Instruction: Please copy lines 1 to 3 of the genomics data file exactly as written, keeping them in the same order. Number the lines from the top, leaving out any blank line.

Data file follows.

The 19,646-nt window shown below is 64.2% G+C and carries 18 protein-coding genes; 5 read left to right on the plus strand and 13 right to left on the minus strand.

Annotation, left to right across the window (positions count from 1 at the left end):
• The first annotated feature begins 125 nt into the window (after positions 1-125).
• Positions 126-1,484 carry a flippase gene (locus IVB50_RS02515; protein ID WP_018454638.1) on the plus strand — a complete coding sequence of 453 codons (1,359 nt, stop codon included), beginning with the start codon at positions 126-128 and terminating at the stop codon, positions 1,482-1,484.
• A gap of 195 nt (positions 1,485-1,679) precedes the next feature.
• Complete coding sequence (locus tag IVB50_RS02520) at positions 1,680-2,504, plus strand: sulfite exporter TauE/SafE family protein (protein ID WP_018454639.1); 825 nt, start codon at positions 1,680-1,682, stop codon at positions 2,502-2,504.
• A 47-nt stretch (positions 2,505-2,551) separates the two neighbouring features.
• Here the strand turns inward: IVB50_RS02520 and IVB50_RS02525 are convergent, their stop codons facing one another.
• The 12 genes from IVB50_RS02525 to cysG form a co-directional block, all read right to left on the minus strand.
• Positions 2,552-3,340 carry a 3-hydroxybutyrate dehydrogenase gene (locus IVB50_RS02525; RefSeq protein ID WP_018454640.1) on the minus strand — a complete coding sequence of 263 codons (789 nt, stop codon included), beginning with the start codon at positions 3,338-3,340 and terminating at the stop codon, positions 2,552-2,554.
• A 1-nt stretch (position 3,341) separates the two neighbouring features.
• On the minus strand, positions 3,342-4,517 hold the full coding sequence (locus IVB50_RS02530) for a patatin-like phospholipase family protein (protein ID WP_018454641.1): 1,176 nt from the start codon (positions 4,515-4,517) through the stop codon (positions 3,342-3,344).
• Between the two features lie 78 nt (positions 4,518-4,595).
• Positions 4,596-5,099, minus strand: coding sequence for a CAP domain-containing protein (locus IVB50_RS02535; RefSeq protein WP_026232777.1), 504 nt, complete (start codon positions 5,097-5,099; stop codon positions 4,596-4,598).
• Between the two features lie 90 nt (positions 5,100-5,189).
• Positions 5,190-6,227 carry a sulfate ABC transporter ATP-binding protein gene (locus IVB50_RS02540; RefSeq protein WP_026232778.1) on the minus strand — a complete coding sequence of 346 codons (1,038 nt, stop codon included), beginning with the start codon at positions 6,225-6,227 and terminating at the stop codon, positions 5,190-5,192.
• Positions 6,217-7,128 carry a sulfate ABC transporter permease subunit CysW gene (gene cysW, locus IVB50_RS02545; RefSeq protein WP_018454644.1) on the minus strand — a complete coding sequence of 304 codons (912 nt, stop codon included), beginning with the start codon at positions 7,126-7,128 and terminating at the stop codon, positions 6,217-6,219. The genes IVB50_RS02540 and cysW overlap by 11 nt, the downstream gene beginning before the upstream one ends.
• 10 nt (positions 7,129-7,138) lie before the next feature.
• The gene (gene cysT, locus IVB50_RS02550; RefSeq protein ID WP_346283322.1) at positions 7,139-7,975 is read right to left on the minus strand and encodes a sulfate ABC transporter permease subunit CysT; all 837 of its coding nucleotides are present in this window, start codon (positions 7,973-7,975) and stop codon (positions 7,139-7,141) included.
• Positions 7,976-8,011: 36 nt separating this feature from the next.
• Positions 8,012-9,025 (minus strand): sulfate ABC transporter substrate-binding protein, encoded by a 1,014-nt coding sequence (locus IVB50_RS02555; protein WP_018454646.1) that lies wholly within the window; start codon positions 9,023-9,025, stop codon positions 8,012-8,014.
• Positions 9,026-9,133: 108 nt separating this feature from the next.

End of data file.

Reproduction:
The 19,646-nt window shown below is 64.2% G+C and carries 18 protein-coding genes; 5 read left to right on the plus strand and 13 right to left on the minus strand.

Annotation, left to right across the window (positions count from 1 at the left end):
• The first annotated feature begins 125 nt into the window (after positions 1-125).